Kelby Taylor wrote:My opinion would be to by and large leave them alone. Trees that young are not yet going to be developing a permanent structure, that won't be til years 4 or 5(and that height). They look 2 or 3 years at most. I didn't start developing my pear trees until they were almost 1.5" caliper, probably 5 years old. Assuming you started with bare root trees, they look as healthy as they can in January, and decent growth. Fruit trees are a game a patience, don't expect big things in year one.
The first plum you have shown, I'd cut off the two side branches. And that is the only pruning I would do. They are far too low to be useful unless you plan on having a bush instead of a tree. Aside from that, stake those trees so they are straight. Too much leaning can cause problems down the road (or might not, but better safe than sorry).
As far as apples, you will likely need to spray everything except Liberty. Liberty is just about the only no-spray apple out there...Enterprise and Spartan are close 2nds but still benefit from some help.
Craig Dobbelyu wrote:Have you seen the rabbit wringer? It's a steel device that's made for very quickly killing rabbits. I don't have one but I can see from the videos on you tube that they are very effective. Personally, I have an iron fire poker that has a curled handle that works just like the wringer. First time every time. Quick and clean.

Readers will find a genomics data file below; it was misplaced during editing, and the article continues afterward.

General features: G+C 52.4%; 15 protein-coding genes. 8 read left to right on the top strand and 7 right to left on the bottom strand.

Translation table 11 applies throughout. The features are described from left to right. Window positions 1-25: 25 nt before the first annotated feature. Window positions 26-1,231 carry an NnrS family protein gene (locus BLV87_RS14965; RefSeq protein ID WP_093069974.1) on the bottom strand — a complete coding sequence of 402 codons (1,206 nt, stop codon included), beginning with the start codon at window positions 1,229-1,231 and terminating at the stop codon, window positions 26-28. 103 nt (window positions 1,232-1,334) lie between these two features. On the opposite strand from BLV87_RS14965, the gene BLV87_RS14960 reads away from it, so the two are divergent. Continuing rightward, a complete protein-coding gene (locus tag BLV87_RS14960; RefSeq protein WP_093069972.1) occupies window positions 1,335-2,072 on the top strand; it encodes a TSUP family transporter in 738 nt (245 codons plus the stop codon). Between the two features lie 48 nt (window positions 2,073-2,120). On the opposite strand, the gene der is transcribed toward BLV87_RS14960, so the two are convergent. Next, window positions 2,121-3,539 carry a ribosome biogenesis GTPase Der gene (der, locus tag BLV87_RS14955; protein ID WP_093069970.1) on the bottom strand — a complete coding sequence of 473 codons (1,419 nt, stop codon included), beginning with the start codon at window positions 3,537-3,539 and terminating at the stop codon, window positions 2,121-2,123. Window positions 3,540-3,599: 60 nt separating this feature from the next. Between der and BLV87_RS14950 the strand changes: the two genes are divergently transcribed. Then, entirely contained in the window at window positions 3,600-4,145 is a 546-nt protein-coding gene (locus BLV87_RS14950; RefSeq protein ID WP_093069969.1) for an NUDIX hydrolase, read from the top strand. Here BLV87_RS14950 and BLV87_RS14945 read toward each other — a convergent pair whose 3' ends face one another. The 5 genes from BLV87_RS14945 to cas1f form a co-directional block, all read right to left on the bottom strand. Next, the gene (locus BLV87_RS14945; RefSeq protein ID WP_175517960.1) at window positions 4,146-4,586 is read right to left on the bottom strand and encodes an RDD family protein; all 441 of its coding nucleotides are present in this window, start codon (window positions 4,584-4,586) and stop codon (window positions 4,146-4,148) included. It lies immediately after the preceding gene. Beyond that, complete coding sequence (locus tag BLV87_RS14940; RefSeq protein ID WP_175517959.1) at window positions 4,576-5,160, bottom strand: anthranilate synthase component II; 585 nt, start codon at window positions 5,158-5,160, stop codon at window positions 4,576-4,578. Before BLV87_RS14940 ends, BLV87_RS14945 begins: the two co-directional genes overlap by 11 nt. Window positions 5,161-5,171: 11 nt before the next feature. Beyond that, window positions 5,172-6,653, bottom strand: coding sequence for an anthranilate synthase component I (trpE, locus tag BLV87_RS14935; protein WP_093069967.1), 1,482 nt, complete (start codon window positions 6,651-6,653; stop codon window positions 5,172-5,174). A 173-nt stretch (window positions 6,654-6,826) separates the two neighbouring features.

Farmer Stina wrote:A friend showed me this great youtube video for gutting and skinning a rabbit. I love how matter-of-fact the chef is about it all: http://youtu.be/IpwhOE74TMA
The way I was taught to slaughter rabbits was to hold them on the ground, place a heavy bar across the back of their necks, step on either end of the bar and then pull up on their back legs until you hear their neck crack. It seems to be quick and humane to me.
Leila Rich wrote:
I may have missed it, but there's no seriously dwarfing rootstocks or natural dwarfs by any chance?
Just checking really, since most peaches are on their own roots and apples, the prime candidates for super-dwarfing, are doing ok
Bill Ramsey wrote:Looking at the weather channel tells me 109°F on Friday so, yeah... mine practically quit eating when it gets like that here (south western Georgia). They just get so lethargic. The black oil sunflower seeds are like candy but I try to not over-do it. I always hear too much gives them the squirts but a few helps with lots of issues like litter size. Just off hand, I don't remember it ever being too rich for them.
Adam Klaus wrote:One other thing, though it isnt really relavent today since the trees are dormant, but it may be helpful in the future and to others-
Foliar feeding first and second year transplanted trees produces really good results for me. My sense is that the newly transplanted trees simply do not have enough vigorous roots with abundant root hairs to pull up enough nutrition for vigorous growth. So I have taken to foliar feeding trace minerals every 2-3 weeks, and also foliar feeding with a dilute complete fertilizer like liquid fish, raw milk, or compost tea in between trace mineral applications. My results have been much, much better and more consistent with this regimine.
David Livingston wrote:I wonder if your peaches had leaf curl?